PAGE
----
So, there are plenty of entries in the category of “famous father and child musicians” (Bob and Jakob Dylan, Bob and Damian and Ziggy Marley, John and Jason Bonham, Willie and Lukas Nelson, even Billy Ray and Miley Cyrus…), but with a few exceptions, when it comes to pairings that have actually formed a band and recorded an album together, then that category is pretty light on the ground. Enter Saxon (and metal) legend Biff Byford with his son Seb Byford and ‘Red Brick City’, their debut offering as Heavy Water.
Some good things have come out of the pandemic and subsequent lockdown: musicians collaborating together, and the staggering amount of high-quality music releases being just two examples – sheep taking over a deserted children’s playground in Wales being another. With Saxon being perennial road warriors chances are that Heavy Water and ‘Red Brick City’ might not have come to fruition had live shows and tours not been affected by the pandemic, which would have been unfortunate because this album is more than a stop-gap between lockdowns, and an album that stands proudly on its own two feet.
‘Red Brick City’ is essentially a blues-based hard rock album, and thanks to the fine bass work from Byford senior, and a stellar drum sound from Tom Witts, it will rattle the fillings in your mouth loose. Seb Byford handles the guitar duties with great aplomb and together, both father and son cover the vocal duties. Add some heavy, atmospheric keyboards, and a dash of saxophone (both from Dave Kemp), and you have the makings of an impressive band, and when they all lock into a meaty Audioslave-like groove on opening track ‘Solution’ it sounds bloody massive. Dreamy, trippy co-vocals, Beatles-esque backing vocals, and hypnotic basslines from Biff all work perfectly with Seb’s atmospheric guitar licks to make for an opening track that will take many by surprise. Fuelled by Biff’s rumbling bass, ‘Turn to Black’ is a slow-burning, percussive-heavy piece with multiple changes in pace and style that doesn’t sound too far away from a modern-day version of Vanilla Fudge or Budgie (the jam that serves as an outro is particularly goosebump-inducing). The title track is all muck and muscle, with a slow, menacing, grunge vibe about it, and it’s hard not to be impressed by some of the Kim Thayil-sized riffs from Byford junior. ‘Red Brick City’ is an album full of surprises and ‘Tree in the Wind’ is perhaps the biggest and best surprise. Keyboard-led intro, slow and powerful, almost spoken-word-like vocals from Biff blending well with Seb’s rich, gravelly tones, gorgeous vocal harmonies from both, the end result being a ballad (of sorts) without the schmaltz. Seb continues to impress throughout, with both his vocals and his guitar skills, especially on ‘Revolution’, which is the frontrunner for standout moment on the album.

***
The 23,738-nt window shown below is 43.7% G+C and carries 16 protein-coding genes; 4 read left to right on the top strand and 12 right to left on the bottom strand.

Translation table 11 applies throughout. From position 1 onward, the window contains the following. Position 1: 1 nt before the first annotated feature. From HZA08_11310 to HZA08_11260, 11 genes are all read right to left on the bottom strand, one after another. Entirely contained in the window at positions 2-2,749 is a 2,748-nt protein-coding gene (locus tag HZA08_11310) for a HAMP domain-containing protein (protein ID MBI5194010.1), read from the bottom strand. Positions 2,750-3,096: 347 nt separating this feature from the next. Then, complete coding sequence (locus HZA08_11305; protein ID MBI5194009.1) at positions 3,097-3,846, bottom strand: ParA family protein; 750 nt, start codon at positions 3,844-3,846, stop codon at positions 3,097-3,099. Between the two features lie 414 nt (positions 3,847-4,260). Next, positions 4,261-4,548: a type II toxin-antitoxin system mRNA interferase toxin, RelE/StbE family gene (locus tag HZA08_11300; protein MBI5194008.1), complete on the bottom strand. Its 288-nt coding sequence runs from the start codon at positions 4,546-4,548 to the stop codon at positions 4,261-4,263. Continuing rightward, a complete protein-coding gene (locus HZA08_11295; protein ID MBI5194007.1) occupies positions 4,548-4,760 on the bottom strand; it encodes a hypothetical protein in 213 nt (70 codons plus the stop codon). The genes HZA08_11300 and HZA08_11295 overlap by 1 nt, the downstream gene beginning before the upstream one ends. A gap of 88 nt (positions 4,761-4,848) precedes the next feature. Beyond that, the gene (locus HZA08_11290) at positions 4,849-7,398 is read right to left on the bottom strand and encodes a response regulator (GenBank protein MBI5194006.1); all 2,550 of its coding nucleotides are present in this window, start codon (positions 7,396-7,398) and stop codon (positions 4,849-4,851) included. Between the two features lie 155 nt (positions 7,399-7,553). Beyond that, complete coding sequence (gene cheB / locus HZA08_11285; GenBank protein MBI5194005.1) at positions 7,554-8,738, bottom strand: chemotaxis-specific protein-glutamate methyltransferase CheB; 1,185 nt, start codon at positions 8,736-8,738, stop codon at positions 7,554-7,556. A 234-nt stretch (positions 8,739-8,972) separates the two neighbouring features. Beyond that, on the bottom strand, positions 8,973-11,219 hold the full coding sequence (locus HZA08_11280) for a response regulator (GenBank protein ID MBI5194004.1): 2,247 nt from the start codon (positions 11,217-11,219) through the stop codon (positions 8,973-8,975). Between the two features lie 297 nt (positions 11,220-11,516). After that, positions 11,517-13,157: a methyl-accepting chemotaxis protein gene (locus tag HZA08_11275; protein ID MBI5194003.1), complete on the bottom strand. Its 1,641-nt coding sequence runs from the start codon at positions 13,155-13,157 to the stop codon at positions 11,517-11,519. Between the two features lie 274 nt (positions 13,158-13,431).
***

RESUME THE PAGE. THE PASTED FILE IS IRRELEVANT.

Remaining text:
The back end of the album sees no sign of either the quality or the variety on offer, dipping. ‘Personal Issue No. 1’ and ‘Medicine Man’ puts anything that Royal Blood have released recently to shame, and it would be interesting to see the reaction from those at BBC Radio upon hearing the latter, and then being told that it features the frontman of British heavy metal band. The music on offer throughout ‘Red Brick City’ might be steeped in an ever-so-slight blues influence, but it’s also modern and fresh at the same time, and anyone falling over themselves to praise Royal Blood could do worse than checking out these two tracks. ‘Follow This Moment’ is another standout few minutes, purely because it is so light and airy, and comes straight out of the left-field – especially the sax solo! ‘Now I’m Home’ is played at a lazy Sunday afternoon-jam pace, and it’s pretty hard not to be swept up by the laidback, blissful vibes over the few minutes that the track runs for. Ending on the modern-day blues shuffle of ‘Faith’ (complete with a bass homage to Paul McCartney from Biff), this is an album that constantly delights, as well as constantly surprises. The temptation to call the project “Byford” must have been strong, and there is always the risk that ‘Red Brick City’ might get overlooked because it is quite lowkey, but those savvy enough to know who is behind the album will be richly rewarded when they check it out, as will those who happen to stumble across it on a Spotify playlist or YouTube recommendation.
Available now through Silver Lining Music
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